DINO COMPAGNI CHRONICLE OF FLORENCE PDF

“It is good to have this fascinating little chronicle, which gives a lively firsthand account of Florentine history in the lifetime of Dante and Giotto, in a readable and . Dino Campagni’s classic chronicle gives a detailed account of a crucial period in the history of Florence, beginning about and ending in the first decade of. 2. CHRONICLE OF DINO COMPAGNI from God, who rules and governs throughout all ages. i. I.e. the division of the Guelf party in Florence into the Whites and.

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They came to Florence to complain of their adversaries: And in like manner they said of the lawyers: The pursuit was apparently left to the mercenaries and irregular troops.

Dino Compagni’s Chronicle of Florence

I therefore counsel you to stand firm and to leave the attack dlorence them. This reminded me of the privilege I had of reading these texts in my first graduate school history course, something I kind of take for granted.

After the said victory, however, all the Guelfs did not return to Arezzo ; but some ventured to do so, and they were told that if they wished to remain there, they might do as they pleased. Vieri de’ Cerchi, with one of his sons, a knight, at his side, acquitted himself right well.

Dino Compagni’s chronicle of Florence | Sharon Strocchia –

The Magistrates wished to sen- tence them ; and if they had not obeyed, but had taken up arms, they would that day have con- quered the city, since the Lucchese, with the privity of the Cardinal, were coming to their aid with a great army of men.

These words are very significant, as they show that the Tosinghi, a family of Magnates, had come to an under- standing with one of the most influential popolani.

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But the Priors who were foorence office at the time — from the 15th of April to the 15th of June, — were at great variance with one another.

Daniel Ethan Bornstein translator. Andrea’s office was at an end 1the White party elected M. His connivance with the Florentine Magnates and the Imperial emissary on this occasion was in accordance with the general line of Papal policy indicated above I.

By ” the larger party ” is meant the party of the Cerchi. Beginning with the entry of Charles of Valois into Italy, Compagni details the increasingly factionalized and violent climate, the ineffective response of the priors that led to their expulsion, and the emergence of the Black Guelphs as leaders of Florence after Oderigo, heard this, they said or wished Buondelmonte to be killed, “for” said they “the hatred caused by his being killed will be no greater than that caused by his being wounded; a thing done cannot be undone” 4.

The Ghibellines, in like manner, loved them chronlcle their kindness and because they got favours from them, and were not wronged by them ; the smaller traders and the populace loved them because the conspiracy against Giano had displeased them 7. Unlike Giovanni Villani, Compagni does not interest himself in the profusion ofdaily activities.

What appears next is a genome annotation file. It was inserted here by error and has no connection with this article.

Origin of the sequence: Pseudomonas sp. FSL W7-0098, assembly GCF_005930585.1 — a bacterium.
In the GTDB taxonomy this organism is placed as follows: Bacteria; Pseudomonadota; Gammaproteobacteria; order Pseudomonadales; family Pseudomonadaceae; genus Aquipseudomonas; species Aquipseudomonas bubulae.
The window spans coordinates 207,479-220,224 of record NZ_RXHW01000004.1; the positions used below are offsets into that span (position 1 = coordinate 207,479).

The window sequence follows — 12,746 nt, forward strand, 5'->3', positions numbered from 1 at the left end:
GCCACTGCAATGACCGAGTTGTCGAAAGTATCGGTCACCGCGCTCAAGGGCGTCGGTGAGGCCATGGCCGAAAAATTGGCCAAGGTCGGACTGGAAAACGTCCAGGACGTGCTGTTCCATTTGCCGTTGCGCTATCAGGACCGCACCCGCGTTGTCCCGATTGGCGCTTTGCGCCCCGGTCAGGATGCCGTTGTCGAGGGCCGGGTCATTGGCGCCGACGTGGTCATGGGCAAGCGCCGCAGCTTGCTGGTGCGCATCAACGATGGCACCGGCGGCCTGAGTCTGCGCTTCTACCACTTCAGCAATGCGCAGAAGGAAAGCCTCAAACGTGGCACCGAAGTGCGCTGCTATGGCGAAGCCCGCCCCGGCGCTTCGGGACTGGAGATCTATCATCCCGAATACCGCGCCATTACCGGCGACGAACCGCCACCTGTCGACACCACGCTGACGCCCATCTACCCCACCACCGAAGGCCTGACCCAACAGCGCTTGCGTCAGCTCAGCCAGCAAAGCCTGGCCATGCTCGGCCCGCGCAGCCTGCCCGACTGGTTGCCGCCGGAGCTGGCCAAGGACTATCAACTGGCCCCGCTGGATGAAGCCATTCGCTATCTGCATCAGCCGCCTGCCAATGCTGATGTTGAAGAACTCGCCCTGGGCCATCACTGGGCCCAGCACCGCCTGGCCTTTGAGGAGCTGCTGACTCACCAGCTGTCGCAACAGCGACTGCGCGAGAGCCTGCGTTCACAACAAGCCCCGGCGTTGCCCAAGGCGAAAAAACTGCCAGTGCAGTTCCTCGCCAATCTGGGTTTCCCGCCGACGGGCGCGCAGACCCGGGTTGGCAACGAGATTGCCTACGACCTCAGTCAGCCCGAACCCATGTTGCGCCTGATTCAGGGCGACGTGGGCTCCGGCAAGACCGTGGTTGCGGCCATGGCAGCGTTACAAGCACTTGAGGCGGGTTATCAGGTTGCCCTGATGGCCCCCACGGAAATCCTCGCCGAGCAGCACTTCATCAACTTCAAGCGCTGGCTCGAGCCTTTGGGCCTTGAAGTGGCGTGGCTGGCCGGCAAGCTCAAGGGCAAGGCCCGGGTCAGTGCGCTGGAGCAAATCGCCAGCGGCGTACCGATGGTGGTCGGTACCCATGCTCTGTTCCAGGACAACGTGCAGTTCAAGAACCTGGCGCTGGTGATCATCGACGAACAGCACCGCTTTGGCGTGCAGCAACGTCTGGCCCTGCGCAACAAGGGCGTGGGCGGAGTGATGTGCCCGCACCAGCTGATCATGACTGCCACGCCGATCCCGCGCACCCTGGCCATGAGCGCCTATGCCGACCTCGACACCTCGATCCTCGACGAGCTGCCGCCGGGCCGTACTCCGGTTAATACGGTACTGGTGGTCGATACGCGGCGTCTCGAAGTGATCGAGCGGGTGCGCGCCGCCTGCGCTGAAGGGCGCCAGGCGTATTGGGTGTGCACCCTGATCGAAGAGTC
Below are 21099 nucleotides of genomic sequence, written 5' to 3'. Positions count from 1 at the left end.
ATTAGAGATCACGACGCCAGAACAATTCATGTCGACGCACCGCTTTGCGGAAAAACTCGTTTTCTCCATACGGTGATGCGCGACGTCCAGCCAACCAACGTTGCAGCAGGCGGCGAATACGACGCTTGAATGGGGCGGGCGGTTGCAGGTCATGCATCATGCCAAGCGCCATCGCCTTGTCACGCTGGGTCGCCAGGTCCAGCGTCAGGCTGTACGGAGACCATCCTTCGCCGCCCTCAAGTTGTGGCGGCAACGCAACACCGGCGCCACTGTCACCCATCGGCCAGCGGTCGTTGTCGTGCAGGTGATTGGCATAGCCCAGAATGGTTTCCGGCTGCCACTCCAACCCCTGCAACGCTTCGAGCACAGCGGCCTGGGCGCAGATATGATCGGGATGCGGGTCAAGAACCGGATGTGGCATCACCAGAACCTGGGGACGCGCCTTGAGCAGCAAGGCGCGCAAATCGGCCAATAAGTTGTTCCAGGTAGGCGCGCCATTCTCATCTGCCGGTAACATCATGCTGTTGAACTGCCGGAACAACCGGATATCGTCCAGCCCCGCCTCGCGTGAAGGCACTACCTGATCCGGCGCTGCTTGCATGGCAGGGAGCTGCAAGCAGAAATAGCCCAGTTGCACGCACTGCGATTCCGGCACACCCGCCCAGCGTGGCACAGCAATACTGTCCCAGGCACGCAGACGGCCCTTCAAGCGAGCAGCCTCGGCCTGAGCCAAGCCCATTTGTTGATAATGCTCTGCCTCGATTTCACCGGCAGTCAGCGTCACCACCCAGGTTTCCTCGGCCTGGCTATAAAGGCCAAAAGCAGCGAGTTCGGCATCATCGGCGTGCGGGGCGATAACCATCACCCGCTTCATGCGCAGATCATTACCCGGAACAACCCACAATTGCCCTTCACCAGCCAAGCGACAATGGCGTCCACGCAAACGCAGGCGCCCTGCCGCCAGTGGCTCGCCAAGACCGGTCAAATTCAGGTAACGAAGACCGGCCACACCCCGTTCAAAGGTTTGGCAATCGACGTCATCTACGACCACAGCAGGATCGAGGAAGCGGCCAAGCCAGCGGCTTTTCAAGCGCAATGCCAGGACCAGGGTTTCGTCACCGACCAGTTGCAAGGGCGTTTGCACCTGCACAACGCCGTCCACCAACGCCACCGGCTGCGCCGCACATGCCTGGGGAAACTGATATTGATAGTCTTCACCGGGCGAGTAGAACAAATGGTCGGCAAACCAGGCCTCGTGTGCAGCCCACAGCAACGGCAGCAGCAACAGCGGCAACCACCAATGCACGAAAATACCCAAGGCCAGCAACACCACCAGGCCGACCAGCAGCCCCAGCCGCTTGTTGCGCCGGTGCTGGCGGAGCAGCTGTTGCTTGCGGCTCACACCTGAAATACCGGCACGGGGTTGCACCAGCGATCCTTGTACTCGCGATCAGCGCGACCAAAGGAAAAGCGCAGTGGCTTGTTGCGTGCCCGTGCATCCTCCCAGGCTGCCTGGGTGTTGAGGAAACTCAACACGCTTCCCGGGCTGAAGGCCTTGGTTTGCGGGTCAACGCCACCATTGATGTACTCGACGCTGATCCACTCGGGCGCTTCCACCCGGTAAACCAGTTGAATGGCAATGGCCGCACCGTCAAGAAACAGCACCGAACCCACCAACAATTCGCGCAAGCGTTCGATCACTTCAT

Their answer was that nothing further would come of that assembly, and [[they begged] that certain soldiers, who had come at their request, should be allowed to leave without being molested. Chronjcle Podesta fled into a neighbouring house ; his household were seized, the records were torn in pieces, and any evil-disposed person who was being sued in court went to destroy the papers relating to his case.

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Dino Compagni – Wikipedia

This happened after the capture of Pistoja in an indirect consequence of Charles’s comingwhen many towers and palaces in Pistoja were laid low [cf. The accession of Conrad III. The Cerchi, kinsmen of M. Compagni concludes his passionate tale with the leaders of the Blacks vanquished by divine punishment. The “unlawful gains” here spoken of correspond to the ” sudden gains” reprobated by Dante, Inferno, xvi. Dino Compagni was perfectly placed to observe the political turmoil.

It bears the stamp of a strong subjectivity. The jesters or buffoons, who frequented the houses chrknicle the rich, earning a dinner by their wits, were commpagni prominent feature of Florentine society see Boccaccio, Decameron ix. A successful merchant, a prominent member of the silk guild, an active member of the government. Compagni judges passionately and harshly.

So a note was made of this. Gherardini’s term of office began in May The citizens began to accuse one another 2and to condemn and to banish some, insomuch that Giano’s friends were terrified and remained in subjection.

He made himself so hated that the citizens could not endure him, and caused him and two of his attendants to be seized and tortured with the rope ; and by his confession compafni learnt things, in consequence of which much in- famy and danger accrued to many citizens. Corso, and Bardellino de’ Bardi, and Piero Spini, and other of their companions and followers, who made an armed attack on the company of the Cerchi.